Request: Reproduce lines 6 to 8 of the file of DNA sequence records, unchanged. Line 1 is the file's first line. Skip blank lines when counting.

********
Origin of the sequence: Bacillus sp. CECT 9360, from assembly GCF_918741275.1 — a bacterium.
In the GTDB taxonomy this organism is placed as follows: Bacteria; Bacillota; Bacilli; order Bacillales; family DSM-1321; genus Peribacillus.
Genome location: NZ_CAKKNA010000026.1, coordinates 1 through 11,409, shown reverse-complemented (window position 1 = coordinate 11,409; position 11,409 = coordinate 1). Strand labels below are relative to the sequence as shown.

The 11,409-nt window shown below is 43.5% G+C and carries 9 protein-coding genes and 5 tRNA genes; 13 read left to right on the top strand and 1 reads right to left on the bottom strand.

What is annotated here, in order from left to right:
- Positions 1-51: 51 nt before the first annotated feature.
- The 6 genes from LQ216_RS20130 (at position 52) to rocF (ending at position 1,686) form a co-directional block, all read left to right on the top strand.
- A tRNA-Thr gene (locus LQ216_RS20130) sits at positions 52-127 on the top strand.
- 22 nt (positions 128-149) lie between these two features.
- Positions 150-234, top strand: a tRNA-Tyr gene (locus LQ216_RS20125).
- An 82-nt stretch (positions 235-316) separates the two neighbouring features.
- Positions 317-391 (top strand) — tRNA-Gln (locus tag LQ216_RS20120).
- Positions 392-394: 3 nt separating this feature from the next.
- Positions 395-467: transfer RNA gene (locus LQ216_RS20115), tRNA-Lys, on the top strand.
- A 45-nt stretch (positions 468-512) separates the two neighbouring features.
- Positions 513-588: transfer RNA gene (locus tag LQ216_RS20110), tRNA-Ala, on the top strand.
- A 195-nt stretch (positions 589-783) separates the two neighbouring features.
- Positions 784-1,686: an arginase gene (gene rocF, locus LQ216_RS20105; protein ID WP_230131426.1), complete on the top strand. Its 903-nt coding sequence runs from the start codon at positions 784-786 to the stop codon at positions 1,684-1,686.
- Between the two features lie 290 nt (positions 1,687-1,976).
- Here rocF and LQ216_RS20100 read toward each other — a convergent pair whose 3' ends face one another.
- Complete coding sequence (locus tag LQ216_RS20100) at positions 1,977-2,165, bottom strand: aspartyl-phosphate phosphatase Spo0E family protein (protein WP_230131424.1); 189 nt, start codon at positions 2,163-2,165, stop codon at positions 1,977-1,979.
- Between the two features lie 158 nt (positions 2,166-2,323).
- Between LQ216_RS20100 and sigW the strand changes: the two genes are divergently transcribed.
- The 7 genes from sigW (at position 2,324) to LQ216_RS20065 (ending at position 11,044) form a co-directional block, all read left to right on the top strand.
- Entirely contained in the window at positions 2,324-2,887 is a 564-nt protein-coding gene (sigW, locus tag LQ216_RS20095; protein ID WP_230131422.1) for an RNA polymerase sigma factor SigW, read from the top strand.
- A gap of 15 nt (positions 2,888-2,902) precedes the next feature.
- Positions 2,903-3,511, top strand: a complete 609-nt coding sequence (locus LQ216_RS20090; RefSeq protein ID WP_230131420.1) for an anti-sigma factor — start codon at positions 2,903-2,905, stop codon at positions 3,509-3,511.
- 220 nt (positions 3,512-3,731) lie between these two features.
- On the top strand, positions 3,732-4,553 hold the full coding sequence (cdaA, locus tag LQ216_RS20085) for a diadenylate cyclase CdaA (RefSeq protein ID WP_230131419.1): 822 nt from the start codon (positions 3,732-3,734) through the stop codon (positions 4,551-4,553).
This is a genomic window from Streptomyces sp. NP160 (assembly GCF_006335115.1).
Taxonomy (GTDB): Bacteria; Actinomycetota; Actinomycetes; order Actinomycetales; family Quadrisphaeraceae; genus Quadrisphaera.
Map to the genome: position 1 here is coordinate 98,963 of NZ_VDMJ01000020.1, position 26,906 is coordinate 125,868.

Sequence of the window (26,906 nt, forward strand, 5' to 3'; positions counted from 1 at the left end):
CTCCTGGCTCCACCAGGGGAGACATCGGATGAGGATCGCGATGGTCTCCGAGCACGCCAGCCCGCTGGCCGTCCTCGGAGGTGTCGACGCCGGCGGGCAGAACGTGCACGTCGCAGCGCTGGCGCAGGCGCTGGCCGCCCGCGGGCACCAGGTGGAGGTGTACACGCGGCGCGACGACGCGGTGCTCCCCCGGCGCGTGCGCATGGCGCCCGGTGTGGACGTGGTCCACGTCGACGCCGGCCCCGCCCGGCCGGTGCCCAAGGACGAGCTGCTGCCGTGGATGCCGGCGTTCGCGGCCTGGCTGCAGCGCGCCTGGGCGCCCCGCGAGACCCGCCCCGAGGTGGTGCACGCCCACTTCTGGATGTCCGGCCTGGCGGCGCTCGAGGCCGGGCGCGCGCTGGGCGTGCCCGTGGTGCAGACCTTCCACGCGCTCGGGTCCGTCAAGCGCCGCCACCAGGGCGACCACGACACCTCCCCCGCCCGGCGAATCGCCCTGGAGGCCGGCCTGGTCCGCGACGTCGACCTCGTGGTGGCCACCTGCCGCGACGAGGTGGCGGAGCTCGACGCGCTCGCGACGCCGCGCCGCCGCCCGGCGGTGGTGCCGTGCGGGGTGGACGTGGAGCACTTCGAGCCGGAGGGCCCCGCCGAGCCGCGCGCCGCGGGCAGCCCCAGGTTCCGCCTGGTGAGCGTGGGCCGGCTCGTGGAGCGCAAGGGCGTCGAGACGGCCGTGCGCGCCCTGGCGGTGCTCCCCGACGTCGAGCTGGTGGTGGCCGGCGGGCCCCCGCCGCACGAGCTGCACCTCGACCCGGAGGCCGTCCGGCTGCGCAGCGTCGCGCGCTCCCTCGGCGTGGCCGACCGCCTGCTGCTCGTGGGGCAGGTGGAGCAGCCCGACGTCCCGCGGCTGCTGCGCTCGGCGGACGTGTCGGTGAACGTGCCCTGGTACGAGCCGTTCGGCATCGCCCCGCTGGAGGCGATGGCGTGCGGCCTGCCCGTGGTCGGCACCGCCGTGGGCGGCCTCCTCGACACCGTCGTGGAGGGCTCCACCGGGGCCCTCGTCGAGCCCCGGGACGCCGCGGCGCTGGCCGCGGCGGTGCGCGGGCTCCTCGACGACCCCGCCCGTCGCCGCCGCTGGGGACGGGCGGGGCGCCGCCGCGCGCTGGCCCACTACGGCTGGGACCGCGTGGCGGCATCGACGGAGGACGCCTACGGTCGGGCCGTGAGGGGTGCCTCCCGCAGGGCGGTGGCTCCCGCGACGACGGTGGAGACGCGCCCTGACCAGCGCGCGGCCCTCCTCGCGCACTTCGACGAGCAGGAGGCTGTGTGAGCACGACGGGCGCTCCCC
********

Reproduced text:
- Positions 1-51: 51 nt before the first annotated feature.
- The 6 genes from LQ216_RS20130 (at position 52) to rocF (ending at position 1,686) form a co-directional block, all read left to right on the top strand.
- A tRNA-Thr gene (locus LQ216_RS20130) sits at positions 52-127 on the top strand.